Oscar Awards
Statements By Members

2 p.m.

NDP

The Deputy Speaker Denise Savoie

The hon. member for Essex.

Automotive Industry
Statements By Members

2 p.m.

Conservative

Jeff Watson Essex, ON

Madam Speaker, this Conservative government has done more for Canada's auto industry than any previous federal government.

Our auto action plan, launched in 2008, has invested significantly, including at Ford Essex Engine, to create jobs through flex manufacturing and improved research. We have harmonized regulations, invested toward a new bridge at Windsor-Detroit to boost trade and negotiated an historic beyond-the-border agreement with the U.S., measures that secure a future for blue collar auto workers in Canada, measures voted against or opposed by NDP MPs.

At the height of the great recession, it was our government, not opposition New Democrats, that stood up for Canadian workers and their families by voting to save Chrysler, GM and 600,000 high paying jobs across Ontario. We have resisted NDP calls for high carbon and corporate taxes that would have killed the futures of auto workers by killing their jobs.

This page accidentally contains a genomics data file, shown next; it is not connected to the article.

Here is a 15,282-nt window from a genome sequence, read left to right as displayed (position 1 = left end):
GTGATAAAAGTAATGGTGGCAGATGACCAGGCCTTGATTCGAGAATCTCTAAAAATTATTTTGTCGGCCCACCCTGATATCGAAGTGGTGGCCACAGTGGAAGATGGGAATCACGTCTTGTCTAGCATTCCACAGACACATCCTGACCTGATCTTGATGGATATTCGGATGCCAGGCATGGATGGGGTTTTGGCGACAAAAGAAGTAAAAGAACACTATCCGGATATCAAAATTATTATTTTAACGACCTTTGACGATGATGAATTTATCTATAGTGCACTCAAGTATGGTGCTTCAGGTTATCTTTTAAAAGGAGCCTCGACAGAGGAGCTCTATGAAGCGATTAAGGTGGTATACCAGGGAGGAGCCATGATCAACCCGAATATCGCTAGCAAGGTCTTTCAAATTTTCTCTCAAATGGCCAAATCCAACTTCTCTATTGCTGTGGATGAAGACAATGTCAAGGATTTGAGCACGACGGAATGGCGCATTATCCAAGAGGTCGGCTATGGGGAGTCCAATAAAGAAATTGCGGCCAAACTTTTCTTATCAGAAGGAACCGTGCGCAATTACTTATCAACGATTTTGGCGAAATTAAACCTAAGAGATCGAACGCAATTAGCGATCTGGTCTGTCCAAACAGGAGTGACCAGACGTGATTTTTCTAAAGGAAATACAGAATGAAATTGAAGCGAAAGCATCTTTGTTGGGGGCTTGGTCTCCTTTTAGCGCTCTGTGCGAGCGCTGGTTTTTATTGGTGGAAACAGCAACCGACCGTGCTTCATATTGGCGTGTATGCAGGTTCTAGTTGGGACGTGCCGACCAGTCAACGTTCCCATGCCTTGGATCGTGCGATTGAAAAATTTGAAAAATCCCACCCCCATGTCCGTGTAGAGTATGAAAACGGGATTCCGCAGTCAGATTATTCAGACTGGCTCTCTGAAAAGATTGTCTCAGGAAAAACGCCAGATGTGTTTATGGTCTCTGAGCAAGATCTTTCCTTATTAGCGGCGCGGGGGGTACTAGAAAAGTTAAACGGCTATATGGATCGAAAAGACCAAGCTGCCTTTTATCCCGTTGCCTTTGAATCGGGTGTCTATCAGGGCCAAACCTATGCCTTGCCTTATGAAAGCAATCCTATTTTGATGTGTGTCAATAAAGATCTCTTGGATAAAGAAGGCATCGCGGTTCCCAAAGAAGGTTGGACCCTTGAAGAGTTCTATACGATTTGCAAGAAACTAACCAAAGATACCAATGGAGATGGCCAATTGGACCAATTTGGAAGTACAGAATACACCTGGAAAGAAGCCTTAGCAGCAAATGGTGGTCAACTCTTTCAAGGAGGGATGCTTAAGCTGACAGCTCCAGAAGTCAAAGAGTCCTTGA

It is the Conservatives, not the NDP, who stand up for Canadian auto workers.

Shipping Industry
Statements By Members

2:05 p.m.

Conservative

Pierre Poilievre Nepean—Carleton, ON

Madam Speaker, last week we were reminded again that quiet, focused, hard work pays off for the country.

For the last year, 72,000 jobs related to the St. Lawrence Seaway have been on the knife's edge as a result of New York's unattainable shipping regulations on ballast water. After vigorous Canadian intervention with the state, New York has now decided to accept uniform regulations that will protect the environment and save jobs at the same time.

In short, jobs are saved. I thank the Minister of Transport for assigning me to work with him on the file and for his direct collaboration with the Obama administration and Brooklyn senator, Diane Savino, for working with me as well. I thank the exceptional public servants at Transport Canada for their second to none world-class knowledge on the file.

Ballast water is not exactly a sexy issue but it is an important one to the thousands and thousands of families who rely on the shipping industry for their jobs. We will and we have fought for every single one of them.